New Awards Program To Recognize Achievements In Pathological Gambling Research

National Center for Responsible Gaming Will Honor Scientific Excellence in Emerging Field

Dec 17, 2001

LAS VEGAS—The National Center for Responsible Gaming (NCRG), which in five years has transformed pathological gambling research by supporting only the most rigorous and independent peer-reviewed investigations, has established an annual awards program that will recognize scientific contributions to this emerging field.

Nominations in seven categories will be accepted, including Early Career Contribution; Distinguished Career Contribution; Outstanding Journal Article; Outstanding Neuroscience Research; Outstanding Social and Behavioral Science Research; Outstanding Public Health Research; and Outstanding Public Policy Research.

A selection committee composed of members of the program advisory board of the Institute for Research on Pathological Gambling and Related Disorders at Harvard Medical School’s Division on Addictions will review all nominations. Members of the advisory board include leading academic researchers in the field of mental health and addictions, such as Herbert D. Kleber, M.D., professor of psychiatry, Columbia University College of Physicians and Surgeons; David C. Lewis, M.D., professor of medicine and project director for Brown University; and Barry Kosofsky, M.D., Ph.D., associate neurologist, Massachusetts General Hospital and associate professor of neurology at Harvard Medical School.

‘For a field that is relatively new compared to other areas of science, it is important that we recognize those individuals who have significantly contributed to the advancement of scientific knowledge focusing on gambling disorders,’ said Maj. Gen. Paul Harvey (ret.), NCRG board chairman. ‘The more scientific knowledge that is gained through rigorous research about this complex issue, the closer we are to having better applications for the diagnosis and treatment of problems.’

Awards will be given exclusively on the scientific merits of nominees and will be presented at the 2002 annual scientific conference sponsored by the NCRG and the Institute for Research on Pathological Gambling and Related Disorders at Harvard Medical School’s Division on Addictions. Sponsors of this awards program will include Argosy Gaming Corporation, Boyd Gaming Corporation, Harrah’s Entertainment Inc., MGM MIRAGE, Station Casinos Inc. and others.

The scientific awards program was approved by the NCRG board of directors, which met here earlier this month. The board meeting was held in conjunction with the 2001 annual conference, ‘Toward Meaningful Diagnosis of Gambling Disorders: From Theory to Practice.’ The two-day conference, which explored the issues associated with developing a clear definition of pathological gambling and methods for diagnosis, also was sponsored by the Nevada Council on Problem Gambling.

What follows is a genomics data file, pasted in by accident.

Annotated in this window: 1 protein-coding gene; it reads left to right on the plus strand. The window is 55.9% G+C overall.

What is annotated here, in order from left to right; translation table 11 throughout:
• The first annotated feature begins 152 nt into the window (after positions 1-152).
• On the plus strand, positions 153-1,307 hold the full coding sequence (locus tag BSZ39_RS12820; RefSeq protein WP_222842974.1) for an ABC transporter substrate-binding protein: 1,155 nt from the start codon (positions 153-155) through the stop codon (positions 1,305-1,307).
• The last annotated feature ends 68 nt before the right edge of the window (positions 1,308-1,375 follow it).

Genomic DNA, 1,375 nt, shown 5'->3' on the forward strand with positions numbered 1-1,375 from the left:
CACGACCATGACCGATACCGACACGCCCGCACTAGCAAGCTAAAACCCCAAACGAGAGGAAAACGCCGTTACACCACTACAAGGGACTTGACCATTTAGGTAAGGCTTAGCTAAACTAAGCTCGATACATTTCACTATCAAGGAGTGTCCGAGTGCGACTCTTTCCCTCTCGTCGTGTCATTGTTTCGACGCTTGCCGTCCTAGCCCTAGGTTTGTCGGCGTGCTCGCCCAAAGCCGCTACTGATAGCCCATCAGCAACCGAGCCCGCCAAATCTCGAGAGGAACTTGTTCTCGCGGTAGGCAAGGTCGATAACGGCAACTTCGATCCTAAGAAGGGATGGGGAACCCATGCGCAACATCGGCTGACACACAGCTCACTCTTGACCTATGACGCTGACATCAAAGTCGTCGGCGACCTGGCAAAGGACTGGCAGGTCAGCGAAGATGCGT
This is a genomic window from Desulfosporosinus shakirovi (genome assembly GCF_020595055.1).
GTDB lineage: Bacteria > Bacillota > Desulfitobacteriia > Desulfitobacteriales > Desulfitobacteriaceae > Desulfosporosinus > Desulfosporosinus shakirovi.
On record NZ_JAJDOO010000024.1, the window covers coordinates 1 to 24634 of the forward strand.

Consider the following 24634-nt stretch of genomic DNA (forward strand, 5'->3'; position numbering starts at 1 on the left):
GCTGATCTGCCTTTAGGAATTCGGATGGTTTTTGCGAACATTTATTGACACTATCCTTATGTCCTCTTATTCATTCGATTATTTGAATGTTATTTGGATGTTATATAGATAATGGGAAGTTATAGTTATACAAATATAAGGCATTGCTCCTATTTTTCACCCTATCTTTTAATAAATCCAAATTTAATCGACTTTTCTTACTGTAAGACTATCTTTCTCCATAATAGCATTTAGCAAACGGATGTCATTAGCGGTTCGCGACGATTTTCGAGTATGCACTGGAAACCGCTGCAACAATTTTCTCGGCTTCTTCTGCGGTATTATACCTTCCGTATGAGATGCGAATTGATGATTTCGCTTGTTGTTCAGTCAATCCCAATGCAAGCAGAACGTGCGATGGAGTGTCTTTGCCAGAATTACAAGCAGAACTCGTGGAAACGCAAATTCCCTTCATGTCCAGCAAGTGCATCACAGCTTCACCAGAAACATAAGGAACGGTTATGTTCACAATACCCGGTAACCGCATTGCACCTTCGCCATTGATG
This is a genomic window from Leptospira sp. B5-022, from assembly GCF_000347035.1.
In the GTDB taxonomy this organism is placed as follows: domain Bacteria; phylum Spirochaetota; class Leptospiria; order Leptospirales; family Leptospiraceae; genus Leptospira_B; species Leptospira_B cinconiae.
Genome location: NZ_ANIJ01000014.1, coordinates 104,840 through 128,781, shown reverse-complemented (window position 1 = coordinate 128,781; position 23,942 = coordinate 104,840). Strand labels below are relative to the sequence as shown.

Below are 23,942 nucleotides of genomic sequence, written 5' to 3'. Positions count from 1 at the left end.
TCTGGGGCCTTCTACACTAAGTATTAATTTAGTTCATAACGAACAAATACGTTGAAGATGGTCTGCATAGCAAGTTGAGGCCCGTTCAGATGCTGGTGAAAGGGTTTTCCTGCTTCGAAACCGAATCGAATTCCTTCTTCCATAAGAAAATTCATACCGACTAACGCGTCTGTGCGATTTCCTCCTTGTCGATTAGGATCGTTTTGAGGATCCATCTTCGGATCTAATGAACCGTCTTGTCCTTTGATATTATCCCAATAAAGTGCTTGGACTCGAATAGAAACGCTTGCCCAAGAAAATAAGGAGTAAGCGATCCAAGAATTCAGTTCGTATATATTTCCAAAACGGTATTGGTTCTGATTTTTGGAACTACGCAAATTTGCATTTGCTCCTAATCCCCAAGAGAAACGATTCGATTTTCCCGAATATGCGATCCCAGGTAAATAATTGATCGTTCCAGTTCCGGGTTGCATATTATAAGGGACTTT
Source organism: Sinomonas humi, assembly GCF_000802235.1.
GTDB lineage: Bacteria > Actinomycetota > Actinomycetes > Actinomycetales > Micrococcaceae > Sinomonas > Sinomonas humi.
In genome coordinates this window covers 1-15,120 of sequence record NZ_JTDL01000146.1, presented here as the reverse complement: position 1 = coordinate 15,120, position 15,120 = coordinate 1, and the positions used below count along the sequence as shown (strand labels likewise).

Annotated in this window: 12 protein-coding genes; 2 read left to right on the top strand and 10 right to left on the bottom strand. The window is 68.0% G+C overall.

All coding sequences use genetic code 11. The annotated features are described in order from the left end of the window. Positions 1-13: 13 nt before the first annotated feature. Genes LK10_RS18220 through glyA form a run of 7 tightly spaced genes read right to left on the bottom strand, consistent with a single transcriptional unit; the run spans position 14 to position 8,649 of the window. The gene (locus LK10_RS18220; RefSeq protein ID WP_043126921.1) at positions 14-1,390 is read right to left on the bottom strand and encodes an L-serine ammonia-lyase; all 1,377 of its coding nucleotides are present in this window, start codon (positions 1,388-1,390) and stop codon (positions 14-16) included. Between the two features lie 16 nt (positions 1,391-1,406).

‘This is a very youthful field that’s just beginning to boom,’ said Howard Shaffer, Ph.D., director of Harvard Medical School’s Division on Addictions. ‘Because it’s a young field, we don’t know nearly as much as we think we do. My hope is that through continued scrupulous research, we will advance this field to a point where we can diagnose a pathological gambler before the destructive problems play out.’

The conference attracted approximately 140 attendees, including clinicians, academic researchers, treatment providers, public policy-makers, gaming regulators, gaming industry employees and staff from state councils on problem gambling.

The conference served as a forum to discuss the need for more research to help identify the nature of gambling disorders – to determine whether problem gambling is the core problem or is just a symptom of another problem, such as alcoholism or depression. Also discussed at the conference were several new studies that are in the planning stages to examine how problem gambling effects various segments of the population, such as women and youth.

In addition to the scientific awards program, the NCRG board also approved the implementation of a communications/media outreach plan for the NCRG to further raise awareness of the work being funded by the NCRG as well as its public education programs. The NCRG also hopes to raise its visibility as a valuable resource on responsible gaming for academics, industry and the media. As part of this communication effort, the NCRG, in conjunction with the American Gaming Association, released the first issue of Responsible Gaming Quarterly (RGQ), devoted to highlighting initiatives throughout the industry, government, academia and the treatment community to address disordered gambling.

The NCRG was established in 1996 to address the need for a greater understanding of pathological gambling and related disorders. Since 1996, the NCRG has awarded $3.7 million in research grants to more than 20 institutions, and in 2000 awarded a $2.6 million contract to Harvard Medical School’s Division on Addictions to establish the Institute for Research on Pathological Gambling and Related Disorders to carry out the research initiatives first established by the NCRG.